Police Body Camera Rules Win Legislative Approval, Sent to Governor | NBC Chicago
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Police Body Camera Rules Win Legislative Approval, Sent to Governor

The cameras can be used both as a tool for officers to explain controversial arrests and shootings and for suspects who claim police abuse

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    A measure that would set comprehensive statewide rules for police body camera won final legislative approval Saturday and was sent to Gov. Bruce Rauner.

    The measure, SB1304, passed by the Illinois Senate on Saturday doesn’t require police officers to wear body cameras, but it sets clear standards for those departments that use the cameras.

    Bill sponsor state Sen. Kwame Raoul, D-Chicago, said Saturday the cameras can be used both as a tool for officers to explain controversial arrests and shootings and for suspects who claim police abuse.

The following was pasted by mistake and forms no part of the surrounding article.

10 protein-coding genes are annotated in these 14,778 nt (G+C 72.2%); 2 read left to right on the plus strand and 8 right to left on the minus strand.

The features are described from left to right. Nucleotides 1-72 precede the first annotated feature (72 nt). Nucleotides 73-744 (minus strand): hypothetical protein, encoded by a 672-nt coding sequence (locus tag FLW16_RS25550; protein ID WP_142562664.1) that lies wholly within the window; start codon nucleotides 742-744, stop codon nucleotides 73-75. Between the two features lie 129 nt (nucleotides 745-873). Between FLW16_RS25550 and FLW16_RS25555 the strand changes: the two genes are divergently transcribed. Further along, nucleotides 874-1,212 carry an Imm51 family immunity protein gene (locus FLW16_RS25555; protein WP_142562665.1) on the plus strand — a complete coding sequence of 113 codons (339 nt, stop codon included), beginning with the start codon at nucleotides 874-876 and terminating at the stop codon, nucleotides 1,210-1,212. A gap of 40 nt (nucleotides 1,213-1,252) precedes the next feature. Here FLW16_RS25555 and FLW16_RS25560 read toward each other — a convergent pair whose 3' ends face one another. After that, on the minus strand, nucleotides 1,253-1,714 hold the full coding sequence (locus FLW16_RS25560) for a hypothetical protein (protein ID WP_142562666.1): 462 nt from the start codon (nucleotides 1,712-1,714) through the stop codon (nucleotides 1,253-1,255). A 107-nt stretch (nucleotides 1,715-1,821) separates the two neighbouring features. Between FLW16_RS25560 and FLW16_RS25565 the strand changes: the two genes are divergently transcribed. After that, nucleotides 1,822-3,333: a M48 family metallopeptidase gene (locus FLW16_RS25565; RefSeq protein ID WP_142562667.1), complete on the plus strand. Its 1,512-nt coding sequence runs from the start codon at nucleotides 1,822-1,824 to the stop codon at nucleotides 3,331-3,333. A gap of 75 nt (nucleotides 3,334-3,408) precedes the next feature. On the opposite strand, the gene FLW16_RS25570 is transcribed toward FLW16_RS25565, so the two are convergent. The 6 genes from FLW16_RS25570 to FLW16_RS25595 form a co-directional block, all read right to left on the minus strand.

“This is not a mandate,” Raoul said. “For the departments that do choose to use them, it establishes minimal standards for their use.”

    The bipartisan legislation — which details when the police would have to turn the cameras on and how long videos taken with them must be kept — won the support of the American Civil Liberties Union, among other groups.

    If Rauner signs the legislation, Illinois would be the first state to approve the recommendations of a presidential task force following a series of high-profile deaths of people involved in incidents with police across the country, spurring widespread protests.

    It also includes provisions that would require independent review of officer-involved deaths as well as banning the controversial practice by police of using choke-holds on suspects.

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